Race Relations: Blacks, Republicans See Problems since '08, Poll Says
Jonsson, Patrik, The Christian Science Monitor
But a majority of Americans don't believe Obama has affected race relations in the US one way or the other, according to a new Monitor/ TIPP poll.
Blacks and Republicans are more likely than anyone else to say that the presidency of Barack Obama, America's first black chief executive, has impaired race relations in the United States and made race more difficult to discuss.
But more broadly, according to a new Christian Science Monitor/ TIPP poll, a majority of Americans - in both genders and across all ages, incomes, political persuasions, and races - don't believe the Obama presidency has had any effect on race relations in the US beyond affirming the country's willingness to move past race as a factor in presidential electability.
"The majority of Americans polled felt [Mr. Obama's race] was not a factor [in race relations]," says Raghavan Mayur, the TIPP pollster in Ramsey, N.J. "Most people look at him not in terms of race; they look to him as the president of the country."
Since his inauguration, Obama has walked a tightrope, dividing America more by class than by race when he's talked about forcing the rich to pay a larger share of the US tax burden. His comments on race have been both eloquent - for example, the Philadelphia "race" speech during the 2008 primary season - and awkward, as in last year's episode in which he said that Cambridge, Mass., police "acted stupidly" in arresting his friend, Harvard professor Henry Louis Gates Jr.
"Obama's liberal supporters have made a big deal about him becoming the first black president, and his detractors have made a big deal about him supposedly practicing reverse discrimination," says political historian Jason Sokol. "He's always been in a difficult spot."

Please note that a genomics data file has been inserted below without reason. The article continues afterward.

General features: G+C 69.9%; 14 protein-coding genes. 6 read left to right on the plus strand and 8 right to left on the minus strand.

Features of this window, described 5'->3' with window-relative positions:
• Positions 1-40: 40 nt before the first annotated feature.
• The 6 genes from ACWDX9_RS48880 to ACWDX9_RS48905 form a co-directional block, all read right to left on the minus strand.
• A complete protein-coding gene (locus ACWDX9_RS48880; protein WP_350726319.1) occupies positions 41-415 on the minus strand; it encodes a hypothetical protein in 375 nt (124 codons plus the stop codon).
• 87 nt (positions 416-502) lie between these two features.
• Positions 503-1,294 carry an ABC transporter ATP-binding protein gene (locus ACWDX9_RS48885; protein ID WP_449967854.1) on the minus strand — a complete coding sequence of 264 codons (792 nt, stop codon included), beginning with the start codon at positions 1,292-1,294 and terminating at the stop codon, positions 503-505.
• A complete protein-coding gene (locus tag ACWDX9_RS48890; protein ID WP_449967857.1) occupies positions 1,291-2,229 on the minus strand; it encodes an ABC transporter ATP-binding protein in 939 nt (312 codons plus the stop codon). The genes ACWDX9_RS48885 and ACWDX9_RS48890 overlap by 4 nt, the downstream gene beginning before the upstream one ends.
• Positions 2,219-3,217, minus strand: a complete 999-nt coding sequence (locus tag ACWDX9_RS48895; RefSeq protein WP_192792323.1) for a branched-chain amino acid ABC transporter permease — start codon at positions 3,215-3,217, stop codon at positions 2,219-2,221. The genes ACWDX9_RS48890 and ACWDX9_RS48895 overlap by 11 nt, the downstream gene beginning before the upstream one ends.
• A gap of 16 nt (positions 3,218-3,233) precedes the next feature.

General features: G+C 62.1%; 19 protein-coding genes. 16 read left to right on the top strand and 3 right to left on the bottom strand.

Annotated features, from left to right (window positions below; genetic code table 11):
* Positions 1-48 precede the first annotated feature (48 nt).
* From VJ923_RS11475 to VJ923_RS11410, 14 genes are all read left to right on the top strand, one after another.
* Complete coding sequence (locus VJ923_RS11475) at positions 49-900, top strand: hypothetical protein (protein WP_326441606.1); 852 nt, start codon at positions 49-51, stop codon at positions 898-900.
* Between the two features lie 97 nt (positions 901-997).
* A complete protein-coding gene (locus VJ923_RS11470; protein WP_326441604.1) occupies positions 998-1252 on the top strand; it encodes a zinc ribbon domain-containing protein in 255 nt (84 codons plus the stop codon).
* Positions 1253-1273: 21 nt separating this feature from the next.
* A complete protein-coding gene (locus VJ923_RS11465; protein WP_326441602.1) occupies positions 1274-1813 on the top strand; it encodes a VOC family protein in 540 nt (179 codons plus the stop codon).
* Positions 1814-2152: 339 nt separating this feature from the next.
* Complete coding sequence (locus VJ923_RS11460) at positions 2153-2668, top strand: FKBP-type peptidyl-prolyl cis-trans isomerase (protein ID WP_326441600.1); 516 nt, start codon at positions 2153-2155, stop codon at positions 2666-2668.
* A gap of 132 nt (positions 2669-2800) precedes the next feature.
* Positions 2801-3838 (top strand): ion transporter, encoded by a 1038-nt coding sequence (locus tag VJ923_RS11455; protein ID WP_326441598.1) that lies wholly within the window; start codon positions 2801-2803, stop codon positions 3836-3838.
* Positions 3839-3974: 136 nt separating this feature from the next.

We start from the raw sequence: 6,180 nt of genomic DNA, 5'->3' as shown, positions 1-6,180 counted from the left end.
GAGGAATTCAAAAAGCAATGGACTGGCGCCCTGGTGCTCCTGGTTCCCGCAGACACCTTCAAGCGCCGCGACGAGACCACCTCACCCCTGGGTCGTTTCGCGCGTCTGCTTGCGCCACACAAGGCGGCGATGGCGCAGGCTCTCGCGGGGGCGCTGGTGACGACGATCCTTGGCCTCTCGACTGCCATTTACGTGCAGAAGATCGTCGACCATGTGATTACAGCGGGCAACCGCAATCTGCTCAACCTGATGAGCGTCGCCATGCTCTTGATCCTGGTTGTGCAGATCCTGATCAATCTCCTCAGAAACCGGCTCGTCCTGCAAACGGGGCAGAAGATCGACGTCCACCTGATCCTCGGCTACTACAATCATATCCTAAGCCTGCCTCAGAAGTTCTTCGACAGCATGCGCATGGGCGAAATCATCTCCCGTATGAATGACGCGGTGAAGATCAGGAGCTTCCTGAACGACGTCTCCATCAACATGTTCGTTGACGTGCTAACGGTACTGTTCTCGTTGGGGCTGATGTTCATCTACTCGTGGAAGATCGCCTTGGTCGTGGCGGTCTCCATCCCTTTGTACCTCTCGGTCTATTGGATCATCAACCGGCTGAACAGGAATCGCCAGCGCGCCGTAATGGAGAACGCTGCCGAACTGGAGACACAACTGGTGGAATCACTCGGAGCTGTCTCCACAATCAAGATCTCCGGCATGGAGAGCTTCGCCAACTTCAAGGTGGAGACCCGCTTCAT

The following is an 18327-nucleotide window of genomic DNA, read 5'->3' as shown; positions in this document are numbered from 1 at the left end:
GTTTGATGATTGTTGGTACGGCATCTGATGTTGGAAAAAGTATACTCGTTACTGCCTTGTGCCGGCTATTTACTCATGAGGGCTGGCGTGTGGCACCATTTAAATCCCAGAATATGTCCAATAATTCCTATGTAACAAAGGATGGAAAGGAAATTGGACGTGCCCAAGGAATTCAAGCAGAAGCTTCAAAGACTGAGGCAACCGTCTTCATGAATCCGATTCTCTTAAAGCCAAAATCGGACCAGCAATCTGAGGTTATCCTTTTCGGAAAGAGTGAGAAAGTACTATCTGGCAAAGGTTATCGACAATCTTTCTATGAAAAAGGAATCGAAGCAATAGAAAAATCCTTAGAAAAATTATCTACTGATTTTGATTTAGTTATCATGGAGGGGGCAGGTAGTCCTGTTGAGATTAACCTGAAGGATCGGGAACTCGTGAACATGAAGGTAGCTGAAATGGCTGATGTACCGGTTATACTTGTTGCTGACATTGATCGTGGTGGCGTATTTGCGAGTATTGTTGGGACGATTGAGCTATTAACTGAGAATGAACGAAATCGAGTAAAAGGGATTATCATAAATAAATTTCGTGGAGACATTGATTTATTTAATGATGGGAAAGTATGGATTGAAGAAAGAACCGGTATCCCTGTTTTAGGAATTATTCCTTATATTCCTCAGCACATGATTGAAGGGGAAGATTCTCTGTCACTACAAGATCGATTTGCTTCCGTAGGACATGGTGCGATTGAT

But at least some black scholars hold Obama accountable for raising the racial stakes.
Carol Swain, a law professor and race expert at Vanderbilt University in Nashville, Tenn., raises several examples, including the Gates affair and Sonia Sotomayor's appointment to the Supreme Court. In these examples, she says, "it seems like Obama has made race more salient in a negative sort of way that will make white people feel like they're not represented."
The poll findings come on the heels of several high-profile racial flash points this summer and ahead of midterm elections that will determine the balance of power in Washington. Thirty-two percent of Republicans say race relations have worsened (and 8 percent say they've improved), while 37 percent of Democrats say they're better (16 percent say they're worse).
Some liberal groups, such as the National Association for the Advancement of Colored People (NAACP), have publicly chided one of Obama's main opposition groups, the "tea party" movement, for allegedly harboring racists.
Conservatives have fired back, saying that what experts call "nonfalsifiable claims of racism" - i.e., using the race card - has become an irrelevant tactic in the eyes of most Americans.
The Monitor/TIPP poll findings don't surprise Gerard Alexander, a political scientist at the University of Virginia in Charlottesville. …